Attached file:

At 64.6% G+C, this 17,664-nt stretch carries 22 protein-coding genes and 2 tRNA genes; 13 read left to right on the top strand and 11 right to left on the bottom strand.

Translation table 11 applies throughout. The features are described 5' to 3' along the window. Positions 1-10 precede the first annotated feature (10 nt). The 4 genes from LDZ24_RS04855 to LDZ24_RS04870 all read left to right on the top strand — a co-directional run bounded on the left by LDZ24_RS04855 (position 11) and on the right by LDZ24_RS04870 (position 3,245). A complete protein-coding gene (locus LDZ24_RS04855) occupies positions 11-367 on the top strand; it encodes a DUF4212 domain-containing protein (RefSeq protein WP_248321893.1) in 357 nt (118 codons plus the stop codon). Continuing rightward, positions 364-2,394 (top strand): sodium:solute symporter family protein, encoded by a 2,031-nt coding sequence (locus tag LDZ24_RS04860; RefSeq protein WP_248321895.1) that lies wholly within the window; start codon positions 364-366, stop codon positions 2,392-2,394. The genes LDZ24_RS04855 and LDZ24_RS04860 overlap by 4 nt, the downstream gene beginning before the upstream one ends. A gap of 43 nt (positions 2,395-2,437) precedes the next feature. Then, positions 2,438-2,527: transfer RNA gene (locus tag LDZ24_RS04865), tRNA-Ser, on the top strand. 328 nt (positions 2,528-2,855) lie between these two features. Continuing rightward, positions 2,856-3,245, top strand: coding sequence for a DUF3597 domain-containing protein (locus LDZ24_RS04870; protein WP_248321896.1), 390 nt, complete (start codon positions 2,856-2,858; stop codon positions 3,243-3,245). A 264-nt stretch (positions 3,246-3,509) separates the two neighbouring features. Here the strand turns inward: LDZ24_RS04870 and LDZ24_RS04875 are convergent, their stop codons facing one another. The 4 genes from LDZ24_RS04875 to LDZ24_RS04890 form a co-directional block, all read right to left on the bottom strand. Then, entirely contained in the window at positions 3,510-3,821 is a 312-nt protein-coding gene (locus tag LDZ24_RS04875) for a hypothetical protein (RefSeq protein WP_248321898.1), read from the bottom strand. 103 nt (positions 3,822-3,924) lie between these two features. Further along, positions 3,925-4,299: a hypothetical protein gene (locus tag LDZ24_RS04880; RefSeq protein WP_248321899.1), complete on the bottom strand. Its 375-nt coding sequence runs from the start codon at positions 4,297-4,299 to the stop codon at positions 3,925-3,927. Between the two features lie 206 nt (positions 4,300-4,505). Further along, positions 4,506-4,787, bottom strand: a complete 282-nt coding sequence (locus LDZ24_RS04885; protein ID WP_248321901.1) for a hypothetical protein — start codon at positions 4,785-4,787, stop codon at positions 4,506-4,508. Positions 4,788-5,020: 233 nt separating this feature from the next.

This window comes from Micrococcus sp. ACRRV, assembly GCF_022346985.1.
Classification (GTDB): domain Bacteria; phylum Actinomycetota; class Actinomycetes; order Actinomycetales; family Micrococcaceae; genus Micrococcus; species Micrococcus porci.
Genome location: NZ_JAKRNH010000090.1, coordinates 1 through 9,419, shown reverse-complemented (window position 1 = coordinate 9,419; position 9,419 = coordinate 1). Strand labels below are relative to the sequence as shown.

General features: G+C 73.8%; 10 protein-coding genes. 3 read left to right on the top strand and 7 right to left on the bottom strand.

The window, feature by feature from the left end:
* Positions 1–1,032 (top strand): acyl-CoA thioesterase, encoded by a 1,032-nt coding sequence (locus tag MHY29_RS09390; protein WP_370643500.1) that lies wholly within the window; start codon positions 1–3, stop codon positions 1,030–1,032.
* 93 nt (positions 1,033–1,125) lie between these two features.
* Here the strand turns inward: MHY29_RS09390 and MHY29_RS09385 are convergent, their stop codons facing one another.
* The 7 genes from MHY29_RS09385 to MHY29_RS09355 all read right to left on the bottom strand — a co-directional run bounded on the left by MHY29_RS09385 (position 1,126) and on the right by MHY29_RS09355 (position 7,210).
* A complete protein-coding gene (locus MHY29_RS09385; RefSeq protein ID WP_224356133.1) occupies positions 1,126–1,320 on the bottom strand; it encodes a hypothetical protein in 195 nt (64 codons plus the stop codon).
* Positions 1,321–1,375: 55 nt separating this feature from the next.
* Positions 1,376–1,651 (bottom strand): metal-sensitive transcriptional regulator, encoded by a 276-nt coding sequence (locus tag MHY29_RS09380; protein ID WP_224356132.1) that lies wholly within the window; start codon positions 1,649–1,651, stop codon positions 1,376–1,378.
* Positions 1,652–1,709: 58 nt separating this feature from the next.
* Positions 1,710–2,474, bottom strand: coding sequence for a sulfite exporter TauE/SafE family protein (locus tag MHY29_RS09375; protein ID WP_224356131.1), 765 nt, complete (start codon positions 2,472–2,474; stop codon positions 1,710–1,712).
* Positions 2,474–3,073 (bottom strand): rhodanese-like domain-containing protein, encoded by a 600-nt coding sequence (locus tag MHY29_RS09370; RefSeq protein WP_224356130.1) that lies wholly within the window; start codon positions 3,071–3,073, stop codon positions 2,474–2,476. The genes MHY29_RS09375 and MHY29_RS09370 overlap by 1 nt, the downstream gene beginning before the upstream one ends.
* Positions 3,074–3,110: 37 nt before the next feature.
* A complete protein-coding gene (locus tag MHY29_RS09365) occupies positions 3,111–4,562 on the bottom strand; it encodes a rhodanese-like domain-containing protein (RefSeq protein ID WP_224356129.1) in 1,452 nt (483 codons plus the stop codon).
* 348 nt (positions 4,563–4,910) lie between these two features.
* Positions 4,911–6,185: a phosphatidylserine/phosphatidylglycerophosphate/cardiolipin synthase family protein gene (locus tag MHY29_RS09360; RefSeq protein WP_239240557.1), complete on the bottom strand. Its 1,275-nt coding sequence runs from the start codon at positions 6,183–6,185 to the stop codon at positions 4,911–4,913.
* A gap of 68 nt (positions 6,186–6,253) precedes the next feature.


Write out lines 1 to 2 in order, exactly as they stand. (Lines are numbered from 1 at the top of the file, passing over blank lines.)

At 64.6% G+C, this 17,664-nt stretch carries 22 protein-coding genes and 2 tRNA genes; 13 read left to right on the top strand and 11 right to left on the bottom strand.

Translation table 11 applies throughout. The features are described 5' to 3' along the window. Positions 1-10 precede the first annotated feature (10 nt). The 4 genes from LDZ24_RS04855 to LDZ24_RS04870 all read left to right on the top strand — a co-directional run bounded on the left by LDZ24_RS04855 (position 11) and on the right by LDZ24_RS04870 (position 3,245). A complete protein-coding gene (locus LDZ24_RS04855) occupies positions 11-367 on the top strand; it encodes a DUF4212 domain-containing protein (RefSeq protein WP_248321893.1) in 357 nt (118 codons plus the stop codon). Continuing rightward, positions 364-2,394 (top strand): sodium:solute symporter family protein, encoded by a 2,031-nt coding sequence (locus tag LDZ24_RS04860; RefSeq protein WP_248321895.1) that lies wholly within the window; start codon positions 364-366, stop codon positions 2,392-2,394. The genes LDZ24_RS04855 and LDZ24_RS04860 overlap by 4 nt, the downstream gene beginning before the upstream one ends. A gap of 43 nt (positions 2,395-2,437) precedes the next feature. Then, positions 2,438-2,527: transfer RNA gene (locus tag LDZ24_RS04865), tRNA-Ser, on the top strand. 328 nt (positions 2,528-2,855) lie between these two features. Continuing rightward, positions 2,856-3,245, top strand: coding sequence for a DUF3597 domain-containing protein (locus LDZ24_RS04870; protein WP_248321896.1), 390 nt, complete (start codon positions 2,856-2,858; stop codon positions 3,243-3,245). A 264-nt stretch (positions 3,246-3,509) separates the two neighbouring features. Here the strand turns inward: LDZ24_RS04870 and LDZ24_RS04875 are convergent, their stop codons facing one another. The 4 genes from LDZ24_RS04875 to LDZ24_RS04890 form a co-directional block, all read right to left on the bottom strand. Then, entirely contained in the window at positions 3,510-3,821 is a 312-nt protein-coding gene (locus tag LDZ24_RS04875) for a hypothetical protein (RefSeq protein WP_248321898.1), read from the bottom strand. 103 nt (positions 3,822-3,924) lie between these two features. Further along, positions 3,925-4,299: a hypothetical protein gene (locus tag LDZ24_RS04880; RefSeq protein WP_248321899.1), complete on the bottom strand. Its 375-nt coding sequence runs from the start codon at positions 4,297-4,299 to the stop codon at positions 3,925-3,927. Between the two features lie 206 nt (positions 4,300-4,505). Further along, positions 4,506-4,787, bottom strand: a complete 282-nt coding sequence (locus LDZ24_RS04885; protein ID WP_248321901.1) for a hypothetical protein — start codon at positions 4,785-4,787, stop codon at positions 4,506-4,508. Positions 4,788-5,020: 233 nt separating this feature from the next.